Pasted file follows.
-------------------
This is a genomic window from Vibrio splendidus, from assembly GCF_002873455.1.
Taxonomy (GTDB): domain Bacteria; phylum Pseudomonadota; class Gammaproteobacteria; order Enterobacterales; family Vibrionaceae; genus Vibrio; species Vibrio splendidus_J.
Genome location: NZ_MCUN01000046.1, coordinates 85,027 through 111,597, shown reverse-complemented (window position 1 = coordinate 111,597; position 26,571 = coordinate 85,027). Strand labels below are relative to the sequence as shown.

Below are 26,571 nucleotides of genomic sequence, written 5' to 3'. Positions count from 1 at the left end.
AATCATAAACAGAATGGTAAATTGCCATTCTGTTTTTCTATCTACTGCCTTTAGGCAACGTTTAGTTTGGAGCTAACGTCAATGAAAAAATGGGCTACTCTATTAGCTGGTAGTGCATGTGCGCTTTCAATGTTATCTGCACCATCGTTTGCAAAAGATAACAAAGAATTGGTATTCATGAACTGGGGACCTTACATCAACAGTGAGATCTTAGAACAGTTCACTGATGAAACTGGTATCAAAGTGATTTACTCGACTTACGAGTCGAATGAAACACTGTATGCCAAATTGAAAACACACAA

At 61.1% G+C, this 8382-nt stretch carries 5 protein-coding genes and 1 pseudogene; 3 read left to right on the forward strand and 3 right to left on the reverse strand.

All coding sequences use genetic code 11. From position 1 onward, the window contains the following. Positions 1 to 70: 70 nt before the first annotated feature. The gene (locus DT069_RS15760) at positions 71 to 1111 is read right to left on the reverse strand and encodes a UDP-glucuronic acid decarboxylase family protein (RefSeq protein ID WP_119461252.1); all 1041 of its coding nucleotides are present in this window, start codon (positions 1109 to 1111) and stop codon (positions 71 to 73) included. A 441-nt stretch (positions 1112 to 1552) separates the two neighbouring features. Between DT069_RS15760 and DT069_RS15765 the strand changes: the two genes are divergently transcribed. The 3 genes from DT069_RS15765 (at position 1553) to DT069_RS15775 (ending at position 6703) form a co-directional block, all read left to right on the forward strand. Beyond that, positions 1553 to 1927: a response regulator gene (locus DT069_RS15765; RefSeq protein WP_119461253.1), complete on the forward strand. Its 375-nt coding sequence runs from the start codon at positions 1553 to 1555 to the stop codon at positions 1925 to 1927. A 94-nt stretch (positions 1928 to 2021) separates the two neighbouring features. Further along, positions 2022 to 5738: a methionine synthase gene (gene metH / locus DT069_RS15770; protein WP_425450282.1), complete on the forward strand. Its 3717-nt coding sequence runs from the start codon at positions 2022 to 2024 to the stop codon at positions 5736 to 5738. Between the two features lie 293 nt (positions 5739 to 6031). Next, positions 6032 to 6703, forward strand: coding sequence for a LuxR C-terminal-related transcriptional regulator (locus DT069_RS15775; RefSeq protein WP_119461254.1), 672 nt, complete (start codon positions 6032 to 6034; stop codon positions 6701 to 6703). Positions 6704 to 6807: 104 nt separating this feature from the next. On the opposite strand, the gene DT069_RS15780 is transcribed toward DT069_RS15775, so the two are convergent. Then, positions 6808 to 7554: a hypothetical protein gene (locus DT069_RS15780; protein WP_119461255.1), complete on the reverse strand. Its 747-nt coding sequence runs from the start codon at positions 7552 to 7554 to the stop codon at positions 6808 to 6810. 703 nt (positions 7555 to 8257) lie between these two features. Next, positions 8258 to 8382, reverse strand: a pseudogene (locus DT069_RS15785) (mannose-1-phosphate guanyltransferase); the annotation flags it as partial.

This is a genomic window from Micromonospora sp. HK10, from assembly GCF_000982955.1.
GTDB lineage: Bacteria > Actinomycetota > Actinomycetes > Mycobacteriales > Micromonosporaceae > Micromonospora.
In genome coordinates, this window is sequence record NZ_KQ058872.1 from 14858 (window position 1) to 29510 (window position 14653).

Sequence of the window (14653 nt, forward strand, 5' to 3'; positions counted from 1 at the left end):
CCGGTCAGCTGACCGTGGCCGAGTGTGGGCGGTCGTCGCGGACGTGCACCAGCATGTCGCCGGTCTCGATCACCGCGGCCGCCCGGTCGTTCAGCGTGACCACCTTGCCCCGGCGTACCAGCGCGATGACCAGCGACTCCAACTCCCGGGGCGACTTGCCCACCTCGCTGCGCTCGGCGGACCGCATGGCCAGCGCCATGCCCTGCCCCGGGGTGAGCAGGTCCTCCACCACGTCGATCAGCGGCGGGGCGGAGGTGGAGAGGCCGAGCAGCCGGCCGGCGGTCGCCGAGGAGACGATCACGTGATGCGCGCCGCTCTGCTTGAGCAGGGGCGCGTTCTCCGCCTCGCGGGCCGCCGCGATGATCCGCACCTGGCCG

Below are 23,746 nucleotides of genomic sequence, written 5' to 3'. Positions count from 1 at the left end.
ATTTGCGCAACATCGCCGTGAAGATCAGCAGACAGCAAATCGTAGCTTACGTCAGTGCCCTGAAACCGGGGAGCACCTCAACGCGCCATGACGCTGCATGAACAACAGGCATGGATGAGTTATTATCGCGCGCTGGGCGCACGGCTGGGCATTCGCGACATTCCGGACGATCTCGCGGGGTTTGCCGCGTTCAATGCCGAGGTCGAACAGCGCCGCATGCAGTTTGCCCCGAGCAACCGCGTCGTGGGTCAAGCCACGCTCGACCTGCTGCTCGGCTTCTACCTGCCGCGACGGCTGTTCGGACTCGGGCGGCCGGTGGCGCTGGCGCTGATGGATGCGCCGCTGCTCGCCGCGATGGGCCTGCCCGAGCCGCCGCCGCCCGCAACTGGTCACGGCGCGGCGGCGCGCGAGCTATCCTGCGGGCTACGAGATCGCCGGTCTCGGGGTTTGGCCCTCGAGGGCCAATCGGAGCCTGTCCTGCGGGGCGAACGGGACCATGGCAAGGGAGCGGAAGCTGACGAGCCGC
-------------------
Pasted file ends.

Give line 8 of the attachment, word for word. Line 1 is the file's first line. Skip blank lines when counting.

This is a genomic window from Micromonospora sp. HK10, from assembly GCF_000982955.1.